Women Take Their Case to the Ballot
NEW YORK — This is the year when, after a long period of political stagnation, a record number of American women — feminists, liberals, pro-choice middle-of-the-roaders, conservatives — got off the sidelines and stepped up to run for office.
“We’d been going downhill,” said Karen Middleton, president of Emerge America, a 12-state donor-funded group that trains female Democratic candidates. “Now the number of women running for Congress could break all records” for women in theU.S. Senate and the House of Representatives — “if everybody wins.”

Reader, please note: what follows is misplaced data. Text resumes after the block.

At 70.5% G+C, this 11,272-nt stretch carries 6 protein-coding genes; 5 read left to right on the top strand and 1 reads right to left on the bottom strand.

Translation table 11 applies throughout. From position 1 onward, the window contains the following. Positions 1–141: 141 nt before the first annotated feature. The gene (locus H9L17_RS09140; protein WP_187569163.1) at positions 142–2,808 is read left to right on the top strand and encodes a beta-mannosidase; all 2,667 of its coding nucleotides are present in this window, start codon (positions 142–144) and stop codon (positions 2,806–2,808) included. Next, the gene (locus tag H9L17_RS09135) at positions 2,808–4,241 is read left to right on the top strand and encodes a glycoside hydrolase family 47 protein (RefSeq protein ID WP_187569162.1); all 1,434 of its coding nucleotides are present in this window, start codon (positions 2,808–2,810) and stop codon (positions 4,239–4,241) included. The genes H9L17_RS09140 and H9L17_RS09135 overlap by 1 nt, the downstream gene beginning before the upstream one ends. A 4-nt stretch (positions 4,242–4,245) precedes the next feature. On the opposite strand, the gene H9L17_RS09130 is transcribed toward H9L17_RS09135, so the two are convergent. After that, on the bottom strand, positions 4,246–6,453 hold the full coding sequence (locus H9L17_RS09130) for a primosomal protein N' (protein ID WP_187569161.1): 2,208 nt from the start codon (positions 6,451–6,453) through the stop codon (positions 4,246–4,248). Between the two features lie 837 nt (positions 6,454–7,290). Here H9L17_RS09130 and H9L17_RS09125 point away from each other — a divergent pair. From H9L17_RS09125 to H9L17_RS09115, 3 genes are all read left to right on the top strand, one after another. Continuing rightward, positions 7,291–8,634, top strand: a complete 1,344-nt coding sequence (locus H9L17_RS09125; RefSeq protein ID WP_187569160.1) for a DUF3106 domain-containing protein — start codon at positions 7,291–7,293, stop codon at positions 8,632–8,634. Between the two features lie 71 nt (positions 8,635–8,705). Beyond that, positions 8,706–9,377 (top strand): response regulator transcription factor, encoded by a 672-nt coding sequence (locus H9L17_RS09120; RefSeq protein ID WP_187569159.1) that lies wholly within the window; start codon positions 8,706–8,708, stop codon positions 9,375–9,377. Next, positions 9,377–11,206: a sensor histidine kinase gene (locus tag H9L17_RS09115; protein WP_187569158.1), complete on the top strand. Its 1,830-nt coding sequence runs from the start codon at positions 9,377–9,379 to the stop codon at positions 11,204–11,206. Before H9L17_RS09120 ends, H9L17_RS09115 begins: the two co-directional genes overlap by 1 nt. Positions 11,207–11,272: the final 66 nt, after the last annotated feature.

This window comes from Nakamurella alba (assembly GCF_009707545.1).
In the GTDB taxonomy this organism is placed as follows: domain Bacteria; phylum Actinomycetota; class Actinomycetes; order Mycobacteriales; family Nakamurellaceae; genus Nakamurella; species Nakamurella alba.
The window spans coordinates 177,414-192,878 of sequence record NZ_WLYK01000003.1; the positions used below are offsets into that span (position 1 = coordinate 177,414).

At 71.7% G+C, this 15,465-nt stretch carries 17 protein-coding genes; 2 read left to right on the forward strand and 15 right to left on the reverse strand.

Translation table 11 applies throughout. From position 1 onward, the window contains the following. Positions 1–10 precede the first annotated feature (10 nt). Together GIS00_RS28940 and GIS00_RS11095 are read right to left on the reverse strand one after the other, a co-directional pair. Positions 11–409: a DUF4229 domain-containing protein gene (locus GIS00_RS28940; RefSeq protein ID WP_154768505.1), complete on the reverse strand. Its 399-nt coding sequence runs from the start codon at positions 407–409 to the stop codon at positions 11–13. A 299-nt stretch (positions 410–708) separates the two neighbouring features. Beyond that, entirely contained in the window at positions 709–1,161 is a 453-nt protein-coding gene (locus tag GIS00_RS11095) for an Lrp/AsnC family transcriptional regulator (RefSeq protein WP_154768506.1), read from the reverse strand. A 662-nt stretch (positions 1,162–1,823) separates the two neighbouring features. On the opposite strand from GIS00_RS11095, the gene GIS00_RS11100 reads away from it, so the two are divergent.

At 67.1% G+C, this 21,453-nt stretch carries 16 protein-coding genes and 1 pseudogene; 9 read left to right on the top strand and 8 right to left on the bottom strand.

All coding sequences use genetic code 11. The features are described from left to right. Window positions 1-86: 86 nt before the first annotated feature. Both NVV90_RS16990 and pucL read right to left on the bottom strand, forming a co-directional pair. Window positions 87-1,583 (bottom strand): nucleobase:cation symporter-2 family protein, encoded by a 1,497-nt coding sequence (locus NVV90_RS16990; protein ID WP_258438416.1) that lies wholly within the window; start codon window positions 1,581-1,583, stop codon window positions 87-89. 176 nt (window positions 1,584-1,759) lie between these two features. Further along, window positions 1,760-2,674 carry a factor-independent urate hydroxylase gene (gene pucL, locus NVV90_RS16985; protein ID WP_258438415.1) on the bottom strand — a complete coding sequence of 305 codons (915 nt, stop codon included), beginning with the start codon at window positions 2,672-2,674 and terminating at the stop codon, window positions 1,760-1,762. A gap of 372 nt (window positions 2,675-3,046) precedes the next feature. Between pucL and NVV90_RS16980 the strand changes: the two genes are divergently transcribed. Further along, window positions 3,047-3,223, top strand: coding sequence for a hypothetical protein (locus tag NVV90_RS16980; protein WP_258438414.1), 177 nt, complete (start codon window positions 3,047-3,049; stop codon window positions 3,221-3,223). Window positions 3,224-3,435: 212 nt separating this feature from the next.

Back in the contentious early months of this year, when the “war on women” rallied many who believed that hard-right Republicans were threatening women’s reproductive rights, few predicted that scores of women would sign up to run for the Senate and the House.
This unusually diverse group includes a professional wrestling entrepreneur, a leftist consumer advocate, a lesbian, a former police chief and the first black female Republican to run for the House.
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